|1932 presidential election|
|Date(s)||June 27 – July 2, 1932|
|Presidential nominee||Franklin D. Roosevelt of |
|Vice presidential nominee||John N. Garner of Texas|
The 1932 Democratic National Convention was held in Chicago, Illinois June 27 – July 2, 1932. The convention resulted in the nomination of Governor Franklin D. Roosevelt of New York for president and Speaker of the House John N. Garner from Texas for vice president. Beulah Rebecca Hooks Hannah Tingley was a member of the Democratic National Committee and Chair of the Democratic Party of Florida. She seconded the nomination of Franklin Delano Roosevelt, becoming the second woman to address a Democratic National Convention.
The three major candidates:
|Candidate||Born ||Office Held||State||Delegates, 1st ballot||Final ballot|
Franklin D. Roosevelt
|January 30, 1882
Hyde Park, New York
Governor of New York
|December 30, 1873
Manhattan, New York
Governor of New York
John Nance Garner
|November 22, 1868
Speaker of the
House of Representatives
The three major contenders for the presidential nomination were Roosevelt, Garner and former Governor of New York and 1928 presidential candidate, Al Smith, who roughly represented three competing factions of the Democratic Party: Smith was supported by the Tammany Hall machine in New York City, and had many supporters in the Democratic National Committee, as well as in Chicago, where Chicago mayor Anton Cermak packed the hall with Smith supporters.
Roosevelt was supported by a solid majority of the delegates, and had the support of Senators Burton Wheeler, Cordell Hull, Alben Barkley, and Huey Long, who held the Deep South for Roosevelt. The new Democratic coalition would begin at this convention: Roosevelt brought into the Democratic fold western progressives, ethnic minorities, rural farmers, and intellectuals. Supporters of Roosevelt pushed for the abolition of the two-thirds rule (which required the presidential nominee to win at least two-thirds of the delegates votes), but backlash from Southern delegates forced them to drop the idea.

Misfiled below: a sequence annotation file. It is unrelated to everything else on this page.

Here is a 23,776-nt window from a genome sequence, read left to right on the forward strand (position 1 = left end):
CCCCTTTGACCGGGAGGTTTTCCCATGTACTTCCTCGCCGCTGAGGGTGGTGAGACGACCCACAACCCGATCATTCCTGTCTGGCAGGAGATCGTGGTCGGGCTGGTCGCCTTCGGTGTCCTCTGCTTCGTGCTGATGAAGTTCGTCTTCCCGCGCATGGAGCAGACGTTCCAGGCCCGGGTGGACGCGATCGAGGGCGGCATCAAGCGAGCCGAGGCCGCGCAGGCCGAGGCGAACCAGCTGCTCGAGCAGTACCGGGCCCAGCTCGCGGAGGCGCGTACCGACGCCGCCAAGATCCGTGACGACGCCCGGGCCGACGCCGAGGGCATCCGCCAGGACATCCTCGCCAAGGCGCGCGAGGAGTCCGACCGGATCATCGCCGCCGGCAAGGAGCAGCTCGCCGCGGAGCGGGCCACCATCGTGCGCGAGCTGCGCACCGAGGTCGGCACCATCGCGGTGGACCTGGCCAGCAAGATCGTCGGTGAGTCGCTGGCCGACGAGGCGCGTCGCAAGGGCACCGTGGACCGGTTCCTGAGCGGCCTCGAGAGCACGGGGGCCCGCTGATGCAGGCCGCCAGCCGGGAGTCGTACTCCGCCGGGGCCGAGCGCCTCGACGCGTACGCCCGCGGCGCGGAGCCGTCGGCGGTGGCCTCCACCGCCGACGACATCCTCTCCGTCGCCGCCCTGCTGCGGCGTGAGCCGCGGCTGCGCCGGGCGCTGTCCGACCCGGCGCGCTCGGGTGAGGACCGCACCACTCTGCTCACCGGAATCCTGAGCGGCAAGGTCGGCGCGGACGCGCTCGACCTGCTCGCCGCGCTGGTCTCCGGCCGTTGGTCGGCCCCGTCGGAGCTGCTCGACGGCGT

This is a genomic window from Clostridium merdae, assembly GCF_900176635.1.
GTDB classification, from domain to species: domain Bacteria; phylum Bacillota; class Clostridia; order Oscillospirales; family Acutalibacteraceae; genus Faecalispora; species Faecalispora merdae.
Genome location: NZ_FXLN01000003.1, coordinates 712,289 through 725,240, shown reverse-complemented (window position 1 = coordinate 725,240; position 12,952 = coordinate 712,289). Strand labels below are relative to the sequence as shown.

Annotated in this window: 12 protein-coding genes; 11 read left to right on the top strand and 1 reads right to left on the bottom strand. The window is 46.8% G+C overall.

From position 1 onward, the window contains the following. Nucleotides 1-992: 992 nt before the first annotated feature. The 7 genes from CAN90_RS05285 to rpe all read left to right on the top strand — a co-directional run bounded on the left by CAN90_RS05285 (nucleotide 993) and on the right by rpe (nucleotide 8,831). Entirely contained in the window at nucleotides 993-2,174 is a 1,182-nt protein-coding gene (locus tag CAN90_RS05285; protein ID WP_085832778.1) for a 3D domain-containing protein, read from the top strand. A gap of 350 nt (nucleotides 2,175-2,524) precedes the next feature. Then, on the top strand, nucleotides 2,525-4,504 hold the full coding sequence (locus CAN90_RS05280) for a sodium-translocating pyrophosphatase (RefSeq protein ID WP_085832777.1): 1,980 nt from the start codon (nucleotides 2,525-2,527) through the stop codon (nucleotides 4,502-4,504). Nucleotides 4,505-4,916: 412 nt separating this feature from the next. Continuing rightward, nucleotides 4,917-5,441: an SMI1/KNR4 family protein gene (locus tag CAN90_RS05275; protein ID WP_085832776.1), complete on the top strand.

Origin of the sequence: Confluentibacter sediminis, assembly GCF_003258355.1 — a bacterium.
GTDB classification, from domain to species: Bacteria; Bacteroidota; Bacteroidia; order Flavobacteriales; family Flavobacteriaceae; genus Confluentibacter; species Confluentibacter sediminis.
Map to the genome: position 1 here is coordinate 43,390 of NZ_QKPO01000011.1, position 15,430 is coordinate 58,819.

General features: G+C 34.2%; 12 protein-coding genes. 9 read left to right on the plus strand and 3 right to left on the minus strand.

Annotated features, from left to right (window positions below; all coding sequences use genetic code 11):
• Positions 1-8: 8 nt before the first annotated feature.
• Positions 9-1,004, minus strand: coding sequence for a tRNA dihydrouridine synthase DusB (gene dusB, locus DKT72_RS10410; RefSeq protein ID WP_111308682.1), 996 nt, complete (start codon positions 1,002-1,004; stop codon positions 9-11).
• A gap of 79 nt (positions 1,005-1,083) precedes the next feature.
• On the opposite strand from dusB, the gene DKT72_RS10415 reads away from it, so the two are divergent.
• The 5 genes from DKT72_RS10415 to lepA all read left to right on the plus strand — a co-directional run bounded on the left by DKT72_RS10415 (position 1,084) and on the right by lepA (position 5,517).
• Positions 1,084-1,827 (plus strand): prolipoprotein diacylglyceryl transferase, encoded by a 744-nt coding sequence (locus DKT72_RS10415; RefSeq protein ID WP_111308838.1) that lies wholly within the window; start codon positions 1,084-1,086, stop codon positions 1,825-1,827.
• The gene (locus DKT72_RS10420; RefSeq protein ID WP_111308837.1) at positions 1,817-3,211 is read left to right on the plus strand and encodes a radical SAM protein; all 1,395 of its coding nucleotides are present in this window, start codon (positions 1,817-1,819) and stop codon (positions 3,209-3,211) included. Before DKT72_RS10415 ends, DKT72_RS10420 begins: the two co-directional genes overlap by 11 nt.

Garner had support from two powerful individuals: California newspaper magnate William Randolph Hearst and Senator William Gibbs McAdoo. While he was never a serious threat, and never bothered to campaign for the position, the faction that supported Garner was important because it could break a potential deadlock between Smith and Roosevelt.
After three ballots, Roosevelt was 87.25 votes short of the 770 required for the nomination, and his campaign feared that his support had peaked: as none of New York, New Jersey, Massachusetts, and Connecticut supported Roosevelt, he needed McAdoo, who had the California delegation, and Garner, who had the Texas delegation.
Roosevelt's campaign was able to persuade Garner to have his delegates to vote for Roosevelt, possibly with the help of Hearst: while Hearst disliked Roosevelt, he hated Smith and Newton D. Baker, a possible compromise candidate. After McAdoo (who himself had been denied the nomination by the two-thirds rule at the 1924 convention) announced California would back Roosevelt, the convention realized Roosevelt had reached the required 770 delegates to win the nomination, which was greeted by wild celebrations. Roosevelt received 945 votes on the fourth ballot to Smith's 190. 
Garner was nominated for vice-president by acclaimation, likely as part of a deal for his delegates. McAdoo had hoped to be on the ticket, but he withdrew after his inclusion was opposed by Hearst.
|Presidential Balloting, DNC 1932|
|Gov. Franklin D. Roosevelt||666.25||677.75||682.75||945|
|Former Gov. Al Smith||201.75||194.25||190.25||190.25|
|Speaker of the House John Nance Garner||90.25||90.25||101.25||—|
|Gov. Albert Ritchie||21||23.5||23.5||3.5|
|Gov. George White||52||50.5||52.5||3|
|Melvin Alvah Traylor||42.25||40.25||40.25||—|
|Sen. James A. Reed||24||18||27.5||—|
|Former Gov. Harry F. Byrd||25||24||25||—|
|Gov. William H. Murray||23||—||—||—|
|Former Secretary of War Newton D. Baker||8.5||8||8.5||5.5|
|Former Gov. James M. Cox||—||—||—||1|
For his acceptance speech, Roosevelt broke tradition and established the precedent of formally accepting the nomination in person at the convention. In his speech, he pledged "a new deal for the American people".
Pietrusza, David 1932: The Rise of Hitler & FDR: Two Tales of Politics, Betrayal, and Unlikely Destiny Guilford CT: Lyons Press, 2015.